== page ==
4. ^ Trewin, Adam J; Bahr, Laura L; Almast, Anmol; Berry, Brandon J; Wei, Alicia Y; Foster, Thomas H; Wojtovich, Andrew P (2019-03-19). "Mitochondrial ROS generated at the complex-II matrix or intermembrane space microdomain have distinct effects on redox signaling and stress sensitivity in C. elegans". Antioxidants & Redox Signaling. doi:10.1089/ars.2018.7681. ISSN 1523-0864.
  5. ^ Trewin, Adam J.; Parker, Lewan; Shaw, Christopher S.; Hiam, Danielle S.; Garnham, Andrew; Levinger, Itamar; McConell, Glenn K.; Stepto, Nigel K. (November 2018). "Acute HIIE elicits similar changes in human skeletal muscle mitochondrial H 2 O 2 release, respiration, and cell signaling as endurance exercise even with less work". American Journal of Physiology. Regulatory, Integrative and Comparative Physiology. 315 (5): R1003–R1016. doi:10.1152/ajpregu.00096.2018. ISSN 0363-6119.
  6. ^ Goncalves, Renata L. S.; Quinlan, Casey L.; Perevoshchikova, Irina V.; Hey-Mogensen, Martin; Brand, Martin D. (2015-01-02). "Sites of Superoxide and Hydrogen Peroxide Production by Muscle Mitochondria Assessed ex Vivo under Conditions Mimicking Rest and Exercise". Journal of Biological Chemistry. 290 (1): 209–227. doi:10.1074/jbc.M114.619072. ISSN 0021-9258. PMC 4281723.
  7. ^ Li X, Fang P, Li Y, Kuo YM, Andrews AJ, Nanayakkara G, Johnson C, Fu H, Shan H, Du F, Hoffman NE, Yu D, Eguchi S, Madesh M, Koch WJ, Sun J, Jiang X, Wang H, Yang X (April 2016). "Mitochondrial Reactive Oxygen Species Mediate Lysophosphatidylcholine-Induced Endothelial Cell Activation". Arteriosclerosis, Thrombosis, and Vascular Biology. 36 (6): 1090–100. doi:10.1161/ATVBAHA.115.306964. PMC 4882253. PMID 27127201.
  8. ^ Finkel T (February 2012). "Signal transduction by mitochondrial oxidants". J Biol Chem. 287 (7): 4434–40. doi:10.1074/jbc.R111.271999. PMC 3281633. PMID 21832045.
  9. ^ West AP (April 2011). "TLR signalling augments macrophage bactericidal activity through mitochondrial ROS". Nature. 472 (7344): 476–480. doi:10.1038/nature09973. PMC 3460538. PMID 21525932.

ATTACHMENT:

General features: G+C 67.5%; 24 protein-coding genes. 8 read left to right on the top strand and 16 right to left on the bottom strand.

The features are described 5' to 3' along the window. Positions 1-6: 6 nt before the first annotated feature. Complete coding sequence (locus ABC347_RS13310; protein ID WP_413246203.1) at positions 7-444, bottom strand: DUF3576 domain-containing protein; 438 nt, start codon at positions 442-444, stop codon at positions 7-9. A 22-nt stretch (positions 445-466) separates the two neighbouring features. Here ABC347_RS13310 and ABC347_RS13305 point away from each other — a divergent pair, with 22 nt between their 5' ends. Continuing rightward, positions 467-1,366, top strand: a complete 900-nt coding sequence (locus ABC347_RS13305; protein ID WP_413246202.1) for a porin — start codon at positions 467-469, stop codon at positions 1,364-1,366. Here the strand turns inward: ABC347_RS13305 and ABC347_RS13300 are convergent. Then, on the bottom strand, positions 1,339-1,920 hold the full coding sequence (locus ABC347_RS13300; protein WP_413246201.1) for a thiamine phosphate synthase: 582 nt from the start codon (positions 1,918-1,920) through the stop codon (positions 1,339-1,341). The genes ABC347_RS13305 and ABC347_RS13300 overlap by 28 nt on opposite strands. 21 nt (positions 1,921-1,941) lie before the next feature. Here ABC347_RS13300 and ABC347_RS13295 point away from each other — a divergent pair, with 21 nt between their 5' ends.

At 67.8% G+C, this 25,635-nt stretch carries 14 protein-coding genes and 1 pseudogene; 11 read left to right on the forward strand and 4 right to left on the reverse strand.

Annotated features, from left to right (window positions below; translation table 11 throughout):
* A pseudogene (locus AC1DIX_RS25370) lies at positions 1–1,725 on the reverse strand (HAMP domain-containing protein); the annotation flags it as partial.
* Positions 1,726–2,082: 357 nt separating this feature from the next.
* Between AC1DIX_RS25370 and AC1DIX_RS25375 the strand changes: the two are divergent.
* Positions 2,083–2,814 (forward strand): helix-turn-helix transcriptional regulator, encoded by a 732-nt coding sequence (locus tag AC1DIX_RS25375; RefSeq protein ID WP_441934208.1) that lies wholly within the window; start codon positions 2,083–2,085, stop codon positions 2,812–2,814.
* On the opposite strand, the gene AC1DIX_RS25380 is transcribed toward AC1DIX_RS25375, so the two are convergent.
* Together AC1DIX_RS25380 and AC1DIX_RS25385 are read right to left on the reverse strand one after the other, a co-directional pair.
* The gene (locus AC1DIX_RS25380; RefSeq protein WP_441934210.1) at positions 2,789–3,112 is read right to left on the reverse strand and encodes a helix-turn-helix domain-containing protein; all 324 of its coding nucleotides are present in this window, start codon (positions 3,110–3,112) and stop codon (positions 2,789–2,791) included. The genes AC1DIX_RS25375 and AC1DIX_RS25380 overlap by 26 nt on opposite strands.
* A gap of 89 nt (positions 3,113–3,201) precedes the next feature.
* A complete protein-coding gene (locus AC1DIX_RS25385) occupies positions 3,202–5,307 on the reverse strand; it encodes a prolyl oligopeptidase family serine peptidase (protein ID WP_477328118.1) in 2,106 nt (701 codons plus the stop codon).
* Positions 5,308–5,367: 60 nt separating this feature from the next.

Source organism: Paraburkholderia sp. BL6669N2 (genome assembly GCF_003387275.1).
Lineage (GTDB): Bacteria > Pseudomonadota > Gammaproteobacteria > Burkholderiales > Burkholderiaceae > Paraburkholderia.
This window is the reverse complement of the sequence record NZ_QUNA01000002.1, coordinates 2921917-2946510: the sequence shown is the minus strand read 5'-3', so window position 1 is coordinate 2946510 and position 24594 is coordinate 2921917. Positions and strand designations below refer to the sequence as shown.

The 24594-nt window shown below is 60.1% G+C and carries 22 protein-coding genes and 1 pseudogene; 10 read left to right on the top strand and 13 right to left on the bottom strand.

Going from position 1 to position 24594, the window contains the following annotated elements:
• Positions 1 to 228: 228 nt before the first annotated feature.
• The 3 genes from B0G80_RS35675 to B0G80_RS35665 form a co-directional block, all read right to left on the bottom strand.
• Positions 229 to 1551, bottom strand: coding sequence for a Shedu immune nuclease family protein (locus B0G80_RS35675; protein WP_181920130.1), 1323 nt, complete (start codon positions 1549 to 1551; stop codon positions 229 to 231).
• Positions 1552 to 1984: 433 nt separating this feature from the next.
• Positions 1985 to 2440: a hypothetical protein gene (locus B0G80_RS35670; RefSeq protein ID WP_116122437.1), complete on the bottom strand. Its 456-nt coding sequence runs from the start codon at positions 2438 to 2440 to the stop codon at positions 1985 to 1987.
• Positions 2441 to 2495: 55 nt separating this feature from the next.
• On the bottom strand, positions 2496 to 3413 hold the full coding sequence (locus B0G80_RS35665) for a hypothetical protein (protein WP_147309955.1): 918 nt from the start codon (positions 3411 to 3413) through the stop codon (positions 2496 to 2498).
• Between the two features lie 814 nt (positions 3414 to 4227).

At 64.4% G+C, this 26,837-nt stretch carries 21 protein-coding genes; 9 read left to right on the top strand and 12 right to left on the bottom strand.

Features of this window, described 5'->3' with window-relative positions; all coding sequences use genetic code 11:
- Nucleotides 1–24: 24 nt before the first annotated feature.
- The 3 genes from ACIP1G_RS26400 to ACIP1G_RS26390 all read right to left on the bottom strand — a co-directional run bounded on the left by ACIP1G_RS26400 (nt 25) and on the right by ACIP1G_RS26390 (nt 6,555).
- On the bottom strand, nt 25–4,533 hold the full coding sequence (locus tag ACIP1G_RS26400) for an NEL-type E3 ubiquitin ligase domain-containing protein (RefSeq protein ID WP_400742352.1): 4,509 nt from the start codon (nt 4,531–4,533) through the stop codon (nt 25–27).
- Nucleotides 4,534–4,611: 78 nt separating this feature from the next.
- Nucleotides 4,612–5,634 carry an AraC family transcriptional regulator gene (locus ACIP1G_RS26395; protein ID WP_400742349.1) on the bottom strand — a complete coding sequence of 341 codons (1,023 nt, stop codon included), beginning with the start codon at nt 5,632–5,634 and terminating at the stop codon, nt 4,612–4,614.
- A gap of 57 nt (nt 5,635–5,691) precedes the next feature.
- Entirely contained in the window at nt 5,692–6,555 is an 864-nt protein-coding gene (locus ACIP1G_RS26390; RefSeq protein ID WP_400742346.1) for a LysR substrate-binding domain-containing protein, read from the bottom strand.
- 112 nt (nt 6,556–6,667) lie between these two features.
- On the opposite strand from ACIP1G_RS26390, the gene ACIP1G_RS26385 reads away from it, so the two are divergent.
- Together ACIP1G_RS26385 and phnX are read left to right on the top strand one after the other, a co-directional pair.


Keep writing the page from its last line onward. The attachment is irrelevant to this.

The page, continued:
10. ^ a b Velarde MC, Flynn JM, Day NU, Melov S, Campisi J (January 2012). "Mitochondrial oxidative stress caused by Sod2 deficiency promotes cellular senescence and aging phenotypes in the skin". Aging (Albany NY). 4 (1): 3–12. doi:10.18632/aging.100423. PMC 3292901. PMID 22278880.
  11. ^ Velarde MC, Demaria M, Melov S, Campisi J (August 2015). "Pleiotropic age-dependent effects of mitochondrial dysfunction on epidermal stem cells". Proc. Natl. Acad. Sci. U.S.A. 112 (33): 10407–12. doi:10.1073/pnas.1505675112. PMC 4547253. PMID 26240345.
  12. ^ Treiber N, Maity P, Singh K, Kohn M, Keist AF, Ferchiu F, Sante L, Frese S, Bloch W, Kreppel F, Kochanek S, Sindrilaru A, Iben S, Högel J, Ohnmacht M, Claes LE, Ignatius A, Chung JH, Lee MJ, Kamenisch Y, Berneburg M, Nikolaus T, Braunstein K, Sperfeld AD, Ludolph AC, Briviba K, Wlaschek M, Florin L, Angel P, Scharffetter-Kochanek K (April 2011). "Accelerated aging phenotype in mice with conditional deficiency for mitochondrial superoxide dismutase in the connective tissue". Aging Cell. 10 (2): 239–54. doi:10.1111/j.1474-9726.2010.00658.x. PMID 21108731.
  13. ^ Maynard S, Schurman SH, Harboe C, de Souza-Pinto NC, Bohr VA (January 2009). "Base excision repair of oxidative DNA damage and association with cancer and aging". Carcinogenesis. 30 (1): 2–10. doi:10.1093/carcin/bgn250. PMC 2639036. PMID 18978338.